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Title: Temperate coastal wetland near-surface carbon storage: spatial patterns and variability
Authors: Owers, CJ
Rogers, K
Mazumder, D
Woodroffe, CD
Keywords: Mangroves
Stable isotopes
Issue Date: 5-Apr-2020
Publisher: Elsevier B. V.
Citation: Owers, C. J., Rogers, K., Mazumder, D., & Woodroffe, C. D. (2020). Temperate coastal wetland near-surface carbon storage: spatial patterns and variability. Estuarine, Coastal and Shelf Science, 235, 106584. doi:10.1016/j.ecss.2020.106584
Abstract: Carbon mitigation services provided by coastal wetlands are not spatially homogeneous, nevertheless are commonly described on the basis of vegetation distribution within the intertidal zone. Distribution of mangrove and saltmarsh varies in response to frequency of tidal inundation, resulting in environmental gradients in edaphic factors that influence vegetation structure, and subsequently affect sedimentary carbon additions by vegetation and carbon losses by decomposition. Current sampling approaches and reporting do not adequately account for variability of carbon storage within a wetland, and assessments need to capture spatial variation associated with carbon storage to improve estimates of potential carbon mitigation services by natural ecosystems. This study quantifies the variation in near-surface carbon storage (i.e. upper 30 cm) across an intertidal gradient using a stratified sampling approach that recognises vegetation structure. Vegetation distribution and structure, as well as sedimentary controls on carbon content, explained variation in carbon storage. Saltmarsh near-surface carbon storage varied considerably between structural form. This was less evident for mangrove structural forms (i.e. tall, shrub, dwarf), which may be due to mangrove roots extending to depths beyond 30 cm. Sedimentary characteristics correlated with carbon content, demonstrating considerable influence on near-surface carbon storage within a wetland. The principal finding of this study was that variation within a wetland corresponds to the variation between sites. Stable carbon isotopes offer a means to identify previous vegetation contributions to sediment, associated with an earlier stage of wetland development, likely reflecting previous environmental conditions. A stratified sampling approach that recognises vegetation structure provides the capacity to account for variability of carbon within a wetland that is inadequately described by current sampling protocols. © 2020 Elsevier B.V.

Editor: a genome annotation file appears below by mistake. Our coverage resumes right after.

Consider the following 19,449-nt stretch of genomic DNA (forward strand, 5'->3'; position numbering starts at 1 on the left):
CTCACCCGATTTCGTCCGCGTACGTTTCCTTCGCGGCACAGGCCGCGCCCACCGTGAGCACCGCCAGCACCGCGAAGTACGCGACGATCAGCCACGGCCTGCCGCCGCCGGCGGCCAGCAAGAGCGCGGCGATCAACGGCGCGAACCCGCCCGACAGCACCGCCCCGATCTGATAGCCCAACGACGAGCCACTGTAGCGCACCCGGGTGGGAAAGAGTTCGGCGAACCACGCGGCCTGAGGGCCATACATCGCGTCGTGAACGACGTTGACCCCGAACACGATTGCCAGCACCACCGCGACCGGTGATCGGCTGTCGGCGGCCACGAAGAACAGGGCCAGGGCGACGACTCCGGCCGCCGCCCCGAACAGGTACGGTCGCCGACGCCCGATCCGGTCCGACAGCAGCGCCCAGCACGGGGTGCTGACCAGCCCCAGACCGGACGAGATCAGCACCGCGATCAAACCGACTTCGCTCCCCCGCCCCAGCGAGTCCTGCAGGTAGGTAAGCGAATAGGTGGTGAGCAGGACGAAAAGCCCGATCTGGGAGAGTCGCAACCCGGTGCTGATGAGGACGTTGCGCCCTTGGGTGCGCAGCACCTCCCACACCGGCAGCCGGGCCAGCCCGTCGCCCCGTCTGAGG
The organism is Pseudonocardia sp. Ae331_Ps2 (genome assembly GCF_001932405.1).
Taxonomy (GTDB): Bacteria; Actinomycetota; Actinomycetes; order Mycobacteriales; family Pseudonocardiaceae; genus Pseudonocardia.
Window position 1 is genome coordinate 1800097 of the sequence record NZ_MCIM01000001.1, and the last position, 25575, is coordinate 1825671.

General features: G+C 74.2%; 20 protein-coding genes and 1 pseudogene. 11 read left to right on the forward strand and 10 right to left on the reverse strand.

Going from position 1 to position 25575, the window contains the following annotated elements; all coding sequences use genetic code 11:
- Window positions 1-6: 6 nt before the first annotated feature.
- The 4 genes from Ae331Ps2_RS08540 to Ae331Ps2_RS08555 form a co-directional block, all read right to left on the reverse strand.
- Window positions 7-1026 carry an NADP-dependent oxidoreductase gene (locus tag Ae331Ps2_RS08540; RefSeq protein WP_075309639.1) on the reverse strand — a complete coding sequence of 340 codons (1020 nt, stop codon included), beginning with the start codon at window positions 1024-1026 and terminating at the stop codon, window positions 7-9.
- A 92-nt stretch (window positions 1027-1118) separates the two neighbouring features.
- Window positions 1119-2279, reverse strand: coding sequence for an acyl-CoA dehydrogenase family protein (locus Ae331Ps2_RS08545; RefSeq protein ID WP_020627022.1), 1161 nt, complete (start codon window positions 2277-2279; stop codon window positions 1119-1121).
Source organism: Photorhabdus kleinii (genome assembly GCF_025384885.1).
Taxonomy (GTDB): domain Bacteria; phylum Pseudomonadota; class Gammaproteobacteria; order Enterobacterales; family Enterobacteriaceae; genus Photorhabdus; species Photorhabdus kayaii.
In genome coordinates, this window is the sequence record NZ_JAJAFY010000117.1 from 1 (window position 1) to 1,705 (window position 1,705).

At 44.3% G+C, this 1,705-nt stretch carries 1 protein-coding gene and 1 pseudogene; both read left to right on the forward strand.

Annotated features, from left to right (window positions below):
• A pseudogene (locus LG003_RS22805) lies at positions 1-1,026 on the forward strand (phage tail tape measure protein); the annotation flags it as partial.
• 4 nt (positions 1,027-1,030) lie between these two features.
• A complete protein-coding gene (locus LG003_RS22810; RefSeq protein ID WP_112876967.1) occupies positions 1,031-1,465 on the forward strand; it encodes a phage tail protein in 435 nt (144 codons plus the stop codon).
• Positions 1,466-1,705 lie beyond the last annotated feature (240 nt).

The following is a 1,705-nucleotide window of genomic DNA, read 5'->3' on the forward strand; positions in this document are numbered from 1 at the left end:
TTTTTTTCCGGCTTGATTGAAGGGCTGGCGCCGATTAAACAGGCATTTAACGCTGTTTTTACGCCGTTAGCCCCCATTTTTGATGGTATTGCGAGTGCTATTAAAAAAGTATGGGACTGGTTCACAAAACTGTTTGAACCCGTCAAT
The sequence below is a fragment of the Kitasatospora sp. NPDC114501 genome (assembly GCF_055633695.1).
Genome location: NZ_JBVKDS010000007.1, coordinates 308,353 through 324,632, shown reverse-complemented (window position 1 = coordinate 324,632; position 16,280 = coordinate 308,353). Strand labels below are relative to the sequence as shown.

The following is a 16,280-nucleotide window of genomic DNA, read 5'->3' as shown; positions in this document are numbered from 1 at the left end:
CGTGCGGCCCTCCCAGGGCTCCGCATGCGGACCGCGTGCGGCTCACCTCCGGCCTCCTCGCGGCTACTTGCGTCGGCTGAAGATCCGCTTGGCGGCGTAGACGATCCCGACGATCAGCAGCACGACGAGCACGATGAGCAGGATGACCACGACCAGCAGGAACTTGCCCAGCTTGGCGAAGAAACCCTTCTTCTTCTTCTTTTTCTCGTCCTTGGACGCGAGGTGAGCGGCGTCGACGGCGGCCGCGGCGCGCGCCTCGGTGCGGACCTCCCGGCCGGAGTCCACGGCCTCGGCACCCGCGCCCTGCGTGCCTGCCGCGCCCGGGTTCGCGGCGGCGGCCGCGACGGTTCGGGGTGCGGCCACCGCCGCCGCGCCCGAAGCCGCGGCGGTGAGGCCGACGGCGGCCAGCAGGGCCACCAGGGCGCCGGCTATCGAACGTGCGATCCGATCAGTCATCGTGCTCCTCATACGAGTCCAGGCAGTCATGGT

ISSN: 0272-7714
Appears in Collections:Journal Articles

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